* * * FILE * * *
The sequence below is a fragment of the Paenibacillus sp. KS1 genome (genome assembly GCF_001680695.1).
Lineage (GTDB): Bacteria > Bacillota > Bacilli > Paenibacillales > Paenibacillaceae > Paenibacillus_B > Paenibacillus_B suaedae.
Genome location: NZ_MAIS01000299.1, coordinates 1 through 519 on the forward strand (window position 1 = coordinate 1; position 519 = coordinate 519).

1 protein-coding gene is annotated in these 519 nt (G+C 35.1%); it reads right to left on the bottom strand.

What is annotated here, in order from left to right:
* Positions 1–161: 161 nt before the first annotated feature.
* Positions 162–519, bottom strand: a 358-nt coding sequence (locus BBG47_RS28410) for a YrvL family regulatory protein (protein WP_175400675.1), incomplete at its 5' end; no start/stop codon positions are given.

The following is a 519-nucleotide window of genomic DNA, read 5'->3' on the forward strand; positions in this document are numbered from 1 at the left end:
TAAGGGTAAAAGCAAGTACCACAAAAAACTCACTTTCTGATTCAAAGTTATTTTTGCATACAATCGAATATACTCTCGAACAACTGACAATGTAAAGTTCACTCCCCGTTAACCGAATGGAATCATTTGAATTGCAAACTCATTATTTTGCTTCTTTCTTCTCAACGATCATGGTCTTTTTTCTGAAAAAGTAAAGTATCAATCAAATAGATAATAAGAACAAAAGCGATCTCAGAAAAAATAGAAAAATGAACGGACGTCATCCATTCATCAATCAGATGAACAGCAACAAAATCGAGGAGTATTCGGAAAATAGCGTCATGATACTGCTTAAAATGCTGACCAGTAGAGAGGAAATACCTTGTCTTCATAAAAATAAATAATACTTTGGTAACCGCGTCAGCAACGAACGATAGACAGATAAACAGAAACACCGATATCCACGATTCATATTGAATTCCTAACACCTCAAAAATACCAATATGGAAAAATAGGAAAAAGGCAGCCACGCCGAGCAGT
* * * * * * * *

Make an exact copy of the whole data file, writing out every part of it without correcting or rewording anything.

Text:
The sequence below is a fragment of the Paenibacillus sp. KS1 genome (genome assembly GCF_001680695.1).
Lineage (GTDB): Bacteria > Bacillota > Bacilli > Paenibacillales > Paenibacillaceae > Paenibacillus_B > Paenibacillus_B suaedae.
Genome location: NZ_MAIS01000299.1, coordinates 1 through 519 on the forward strand (window position 1 = coordinate 1; position 519 = coordinate 519).

1 protein-coding gene is annotated in these 519 nt (G+C 35.1%); it reads right to left on the bottom strand.

What is annotated here, in order from left to right:
* Positions 1–161: 161 nt before the first annotated feature.
* Positions 162–519, bottom strand: a 358-nt coding sequence (locus BBG47_RS28410) for a YrvL family regulatory protein (protein WP_175400675.1), incomplete at its 5' end; no start/stop codon positions are given.

The following is a 519-nucleotide window of genomic DNA, read 5'->3' on the forward strand; positions in this document are numbered from 1 at the left end:
TAAGGGTAAAAGCAAGTACCACAAAAAACTCACTTTCTGATTCAAAGTTATTTTTGCATACAATCGAATATACTCTCGAACAACTGACAATGTAAAGTTCACTCCCCGTTAACCGAATGGAATCATTTGAATTGCAAACTCATTATTTTGCTTCTTTCTTCTCAACGATCATGGTCTTTTTTCTGAAAAAGTAAAGTATCAATCAAATAGATAATAAGAACAAAAGCGATCTCAGAAAAAATAGAAAAATGAACGGACGTCATCCATTCATCAATCAGATGAACAGCAACAAAATCGAGGAGTATTCGGAAAATAGCGTCATGATACTGCTTAAAATGCTGACCAGTAGAGAGGAAATACCTTGTCTTCATAAAAATAAATAATACTTTGGTAACCGCGTCAGCAACGAACGATAGACAGATAAACAGAAACACCGATATCCACGATTCATATTGAATTCCTAACACCTCAAAAATACCAATATGGAAAAATAGGAAAAAGGCAGCCACGCCGAGCAGT